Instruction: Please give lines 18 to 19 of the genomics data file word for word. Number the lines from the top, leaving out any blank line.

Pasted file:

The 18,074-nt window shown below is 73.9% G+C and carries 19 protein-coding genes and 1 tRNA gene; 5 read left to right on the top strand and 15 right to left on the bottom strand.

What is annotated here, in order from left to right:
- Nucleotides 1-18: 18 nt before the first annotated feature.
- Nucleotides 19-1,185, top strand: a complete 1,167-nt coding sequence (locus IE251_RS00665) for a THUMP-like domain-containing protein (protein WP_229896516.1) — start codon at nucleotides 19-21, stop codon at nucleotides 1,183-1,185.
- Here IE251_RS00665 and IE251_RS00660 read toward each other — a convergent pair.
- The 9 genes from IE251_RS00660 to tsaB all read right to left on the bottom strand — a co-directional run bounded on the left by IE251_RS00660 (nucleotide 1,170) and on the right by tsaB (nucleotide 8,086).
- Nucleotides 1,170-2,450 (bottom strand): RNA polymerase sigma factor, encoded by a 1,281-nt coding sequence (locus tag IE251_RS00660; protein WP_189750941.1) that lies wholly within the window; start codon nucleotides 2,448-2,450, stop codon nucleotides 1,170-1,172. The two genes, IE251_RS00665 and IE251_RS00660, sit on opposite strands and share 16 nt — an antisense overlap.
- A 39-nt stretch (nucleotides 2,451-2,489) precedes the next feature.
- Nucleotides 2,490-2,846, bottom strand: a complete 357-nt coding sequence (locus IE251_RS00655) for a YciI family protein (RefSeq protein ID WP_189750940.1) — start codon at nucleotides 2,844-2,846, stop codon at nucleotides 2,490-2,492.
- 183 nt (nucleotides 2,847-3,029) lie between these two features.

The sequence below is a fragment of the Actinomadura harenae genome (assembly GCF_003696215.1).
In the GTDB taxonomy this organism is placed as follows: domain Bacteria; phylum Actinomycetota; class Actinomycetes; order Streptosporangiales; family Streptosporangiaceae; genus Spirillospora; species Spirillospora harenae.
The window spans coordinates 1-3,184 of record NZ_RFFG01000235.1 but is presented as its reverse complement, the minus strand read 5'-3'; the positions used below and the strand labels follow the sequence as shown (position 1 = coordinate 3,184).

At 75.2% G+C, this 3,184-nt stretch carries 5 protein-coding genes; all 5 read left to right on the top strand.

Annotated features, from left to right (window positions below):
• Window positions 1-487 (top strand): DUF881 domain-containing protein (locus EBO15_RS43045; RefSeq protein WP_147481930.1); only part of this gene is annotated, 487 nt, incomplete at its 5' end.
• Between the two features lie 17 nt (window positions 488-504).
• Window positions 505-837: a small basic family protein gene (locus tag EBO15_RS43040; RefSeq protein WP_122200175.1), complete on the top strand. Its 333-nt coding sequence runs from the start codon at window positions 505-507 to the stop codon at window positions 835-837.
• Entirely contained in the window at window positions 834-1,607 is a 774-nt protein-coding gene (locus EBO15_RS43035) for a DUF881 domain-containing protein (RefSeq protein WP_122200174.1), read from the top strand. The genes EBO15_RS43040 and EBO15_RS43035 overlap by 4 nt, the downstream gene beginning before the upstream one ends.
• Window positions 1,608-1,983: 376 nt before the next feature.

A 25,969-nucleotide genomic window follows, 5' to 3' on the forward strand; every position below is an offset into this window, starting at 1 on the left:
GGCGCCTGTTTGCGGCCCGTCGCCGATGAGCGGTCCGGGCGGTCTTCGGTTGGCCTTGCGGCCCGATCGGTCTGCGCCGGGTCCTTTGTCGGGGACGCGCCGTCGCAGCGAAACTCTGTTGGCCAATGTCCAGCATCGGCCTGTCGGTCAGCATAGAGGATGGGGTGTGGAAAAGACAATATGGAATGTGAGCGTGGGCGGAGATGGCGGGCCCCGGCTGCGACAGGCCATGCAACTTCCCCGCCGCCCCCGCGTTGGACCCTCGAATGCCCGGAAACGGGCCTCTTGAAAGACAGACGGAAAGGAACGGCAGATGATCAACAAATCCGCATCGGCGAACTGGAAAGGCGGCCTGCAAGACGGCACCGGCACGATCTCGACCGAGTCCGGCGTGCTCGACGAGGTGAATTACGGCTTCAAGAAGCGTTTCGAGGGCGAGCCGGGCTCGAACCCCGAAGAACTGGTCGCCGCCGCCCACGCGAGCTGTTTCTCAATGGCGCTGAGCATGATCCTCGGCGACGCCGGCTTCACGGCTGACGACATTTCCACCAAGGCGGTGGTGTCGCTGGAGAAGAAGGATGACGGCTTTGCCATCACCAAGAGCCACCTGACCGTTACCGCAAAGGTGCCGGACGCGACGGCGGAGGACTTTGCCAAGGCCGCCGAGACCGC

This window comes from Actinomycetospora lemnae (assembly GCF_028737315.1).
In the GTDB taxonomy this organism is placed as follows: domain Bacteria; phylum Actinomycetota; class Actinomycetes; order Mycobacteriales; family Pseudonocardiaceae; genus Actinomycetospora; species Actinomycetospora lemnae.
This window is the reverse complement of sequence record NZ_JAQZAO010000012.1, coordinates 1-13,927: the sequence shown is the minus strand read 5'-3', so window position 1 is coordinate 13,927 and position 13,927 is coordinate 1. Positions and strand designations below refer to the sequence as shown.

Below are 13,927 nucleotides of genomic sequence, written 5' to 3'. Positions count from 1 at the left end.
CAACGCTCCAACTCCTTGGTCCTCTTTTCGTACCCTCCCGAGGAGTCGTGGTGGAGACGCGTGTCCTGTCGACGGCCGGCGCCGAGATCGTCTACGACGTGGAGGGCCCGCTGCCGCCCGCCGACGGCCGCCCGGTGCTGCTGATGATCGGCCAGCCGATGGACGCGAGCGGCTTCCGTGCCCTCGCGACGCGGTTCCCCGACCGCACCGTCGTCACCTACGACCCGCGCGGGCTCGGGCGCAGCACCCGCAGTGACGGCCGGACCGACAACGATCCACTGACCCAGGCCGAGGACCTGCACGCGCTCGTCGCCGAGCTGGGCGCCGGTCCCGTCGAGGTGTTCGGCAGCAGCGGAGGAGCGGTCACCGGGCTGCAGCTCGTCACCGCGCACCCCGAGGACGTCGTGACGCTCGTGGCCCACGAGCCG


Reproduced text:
• Window positions 505-837: a small basic family protein gene (locus tag EBO15_RS43040; RefSeq protein WP_122200175.1), complete on the top strand. Its 333-nt coding sequence runs from the start codon at window positions 505-507 to the stop codon at window positions 835-837.
• Entirely contained in the window at window positions 834-1,607 is a 774-nt protein-coding gene (locus EBO15_RS43035) for a DUF881 domain-containing protein (RefSeq protein WP_122200174.1), read from the top strand. The genes EBO15_RS43040 and EBO15_RS43035 overlap by 4 nt, the downstream gene beginning before the upstream one ends.